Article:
We got him up to our house, about 20 yards away. To give you an idea of how cold it was, the bottom of my pants was covered with ice from being soaked with water and then freezing in the cold. The VPSO and John went off to look for Chris. Other people from town started patrolling and searching on their snowmachines as well. We got Jim into the kitchen, where Christina was on the phone to the hospital. She is a nurse and she worked at the hospital so she knew the doctors out there. We stripped Jim and dried him off. He kept going in and out of conciousness. Every time he started to go to sleep, we would try to wake him by talking to him. Several times, I had to slap him and yell at him. I usually yelled, "Dammit, Jim! You are not going to die in my kitchen!" I must confess that when I entered college, that was a phrase I never thought I would utter in my adult life.
We ultimately put him in front of the Toyo stove and covered him with many blankets, watching over him as he warmed up. It took almost 3 hours, but Jim pulled through. He did have a giant spot of frostbite on his heel. When the VPSO and John got to him, they tried to roll him in the boat. He was too heavy to get into the boat. As I mentioned earlier, he had kicked off his shoes. In trying to roll him into the boat, his foot hit the gunwale of the boat. It instantly froze to the side of the boat. He had a frostbitten area of about 2" wide on his heel where it hit the side of the boat. Ultimately, they pulled him off the ice and John just held him with his head out of the water and they drove the boat, slowly, over to the point with Jim still in the water, head and foot (frozen to the side of the boat) out of the water.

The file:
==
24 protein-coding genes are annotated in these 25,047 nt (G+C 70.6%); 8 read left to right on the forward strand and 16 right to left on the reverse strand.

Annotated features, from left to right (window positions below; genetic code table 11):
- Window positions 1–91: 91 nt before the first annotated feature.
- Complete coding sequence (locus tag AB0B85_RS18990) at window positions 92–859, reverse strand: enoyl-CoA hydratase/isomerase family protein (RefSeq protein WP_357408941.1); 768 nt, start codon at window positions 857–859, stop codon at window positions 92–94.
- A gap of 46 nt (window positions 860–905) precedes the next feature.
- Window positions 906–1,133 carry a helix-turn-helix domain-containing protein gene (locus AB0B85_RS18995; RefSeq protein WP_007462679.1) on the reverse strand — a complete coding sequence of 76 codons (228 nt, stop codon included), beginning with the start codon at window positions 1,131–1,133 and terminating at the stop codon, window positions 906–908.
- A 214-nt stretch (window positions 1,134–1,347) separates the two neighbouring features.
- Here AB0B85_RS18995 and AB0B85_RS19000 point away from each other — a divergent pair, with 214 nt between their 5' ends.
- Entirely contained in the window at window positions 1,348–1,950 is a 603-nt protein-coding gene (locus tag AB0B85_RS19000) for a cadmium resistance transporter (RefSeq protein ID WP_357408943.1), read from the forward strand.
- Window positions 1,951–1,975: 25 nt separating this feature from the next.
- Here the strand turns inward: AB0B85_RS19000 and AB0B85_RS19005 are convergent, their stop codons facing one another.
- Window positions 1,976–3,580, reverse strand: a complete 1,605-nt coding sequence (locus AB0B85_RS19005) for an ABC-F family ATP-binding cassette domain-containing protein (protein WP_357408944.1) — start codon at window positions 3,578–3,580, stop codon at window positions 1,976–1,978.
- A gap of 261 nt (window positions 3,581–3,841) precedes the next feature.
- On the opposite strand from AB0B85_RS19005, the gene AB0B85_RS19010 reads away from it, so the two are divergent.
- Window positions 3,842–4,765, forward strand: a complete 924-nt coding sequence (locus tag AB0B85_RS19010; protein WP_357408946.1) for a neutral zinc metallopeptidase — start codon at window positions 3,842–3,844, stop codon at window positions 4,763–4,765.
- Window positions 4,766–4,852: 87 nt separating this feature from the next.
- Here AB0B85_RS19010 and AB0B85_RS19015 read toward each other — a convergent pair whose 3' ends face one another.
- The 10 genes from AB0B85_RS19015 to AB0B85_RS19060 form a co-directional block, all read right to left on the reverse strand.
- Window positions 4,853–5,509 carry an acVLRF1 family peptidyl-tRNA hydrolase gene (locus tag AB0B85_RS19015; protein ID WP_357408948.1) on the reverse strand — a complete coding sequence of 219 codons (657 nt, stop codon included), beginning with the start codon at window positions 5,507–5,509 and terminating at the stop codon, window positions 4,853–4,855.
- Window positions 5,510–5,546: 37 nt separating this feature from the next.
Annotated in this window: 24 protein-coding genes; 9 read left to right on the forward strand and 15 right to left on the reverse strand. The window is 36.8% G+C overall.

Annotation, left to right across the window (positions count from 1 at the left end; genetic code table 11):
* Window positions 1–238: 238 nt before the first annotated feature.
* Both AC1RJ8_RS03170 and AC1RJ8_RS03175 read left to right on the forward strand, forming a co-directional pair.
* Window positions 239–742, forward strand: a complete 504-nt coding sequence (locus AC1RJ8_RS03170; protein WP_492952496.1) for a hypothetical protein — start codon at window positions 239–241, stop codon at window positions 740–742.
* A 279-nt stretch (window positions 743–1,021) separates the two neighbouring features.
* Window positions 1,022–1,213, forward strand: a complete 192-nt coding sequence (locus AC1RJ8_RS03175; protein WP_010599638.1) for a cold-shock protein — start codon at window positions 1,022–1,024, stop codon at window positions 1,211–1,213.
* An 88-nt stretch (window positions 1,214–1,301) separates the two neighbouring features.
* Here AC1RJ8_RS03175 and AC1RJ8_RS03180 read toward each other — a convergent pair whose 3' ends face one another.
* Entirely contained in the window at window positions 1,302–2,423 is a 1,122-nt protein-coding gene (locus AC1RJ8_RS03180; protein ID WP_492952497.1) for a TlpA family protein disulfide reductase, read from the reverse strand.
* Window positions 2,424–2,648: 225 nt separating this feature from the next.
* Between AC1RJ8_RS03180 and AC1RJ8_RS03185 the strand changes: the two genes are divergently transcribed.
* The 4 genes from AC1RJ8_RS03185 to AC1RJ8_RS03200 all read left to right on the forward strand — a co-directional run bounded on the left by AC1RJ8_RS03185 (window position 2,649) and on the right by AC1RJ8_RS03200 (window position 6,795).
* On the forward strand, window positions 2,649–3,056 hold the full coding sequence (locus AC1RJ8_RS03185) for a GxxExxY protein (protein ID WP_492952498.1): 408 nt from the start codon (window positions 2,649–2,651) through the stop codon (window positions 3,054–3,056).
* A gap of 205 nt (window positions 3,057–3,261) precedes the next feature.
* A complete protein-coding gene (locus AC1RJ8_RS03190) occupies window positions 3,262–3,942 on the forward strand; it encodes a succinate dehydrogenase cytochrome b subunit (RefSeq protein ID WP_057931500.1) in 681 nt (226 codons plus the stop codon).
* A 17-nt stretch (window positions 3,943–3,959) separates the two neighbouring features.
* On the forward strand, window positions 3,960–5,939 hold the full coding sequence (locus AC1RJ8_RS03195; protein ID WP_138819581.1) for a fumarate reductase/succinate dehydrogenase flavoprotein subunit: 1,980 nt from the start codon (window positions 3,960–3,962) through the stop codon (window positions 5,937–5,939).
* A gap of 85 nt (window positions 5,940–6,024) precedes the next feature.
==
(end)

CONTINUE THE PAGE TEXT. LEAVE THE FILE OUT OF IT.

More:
As for Ron, we never found him. He caused the canoe to turn over. They were about 1/2 of the way across when Chris remarked that the canoe was tilted. Jim started to say, "Don't move" but Ron, sitting on the floor of the canoe, shifted his weight. It tipped the canoe and he went right over. He sank and was never found. Chris Cooper found the canoe, floating upside down and got on top of it. He drifted with the current to eventually land on the south shore, a few hundred yards east of my house. From the tracks in the snow, it was determined that he got off the canoe and rested for a few minutes under a tree. He then began crawling toward the lights of my house. He was found a few hundred yards away, frozen in mid-crawl. He had already started to shed his clothes (those suffering from hypothermia will, in the last stages, think that they are hot and start shedding clothes. If searching for a person in conditions ripe for hypothermia, follow the clothes and you will usually find a body). His eyes were eerily open, staring at the goal he would never make.
The New Year's Eve celebration later that night was subdued. No fireworks. Everybody went to bed early. Nobody really talked about what happened, but just stared into New Year's drinks. We ultimately had some mental health counsellors come out and provide some counseling/therapy for those who were involved. John and Jim moved back Outside. I left Dillingham for the Mat-Su Valley.
Bush life is hard. There is no margin for error. A stupid mistake that causes embarrassment or discomfiture Outside will kill up here. Ron and Chris found out the hard way. As for me, well, maybe its superstition, maybe its an irrational fear, or maybe its my way of making peace with that night, but I've not gotten into a canoe since then. And I don't plan on it.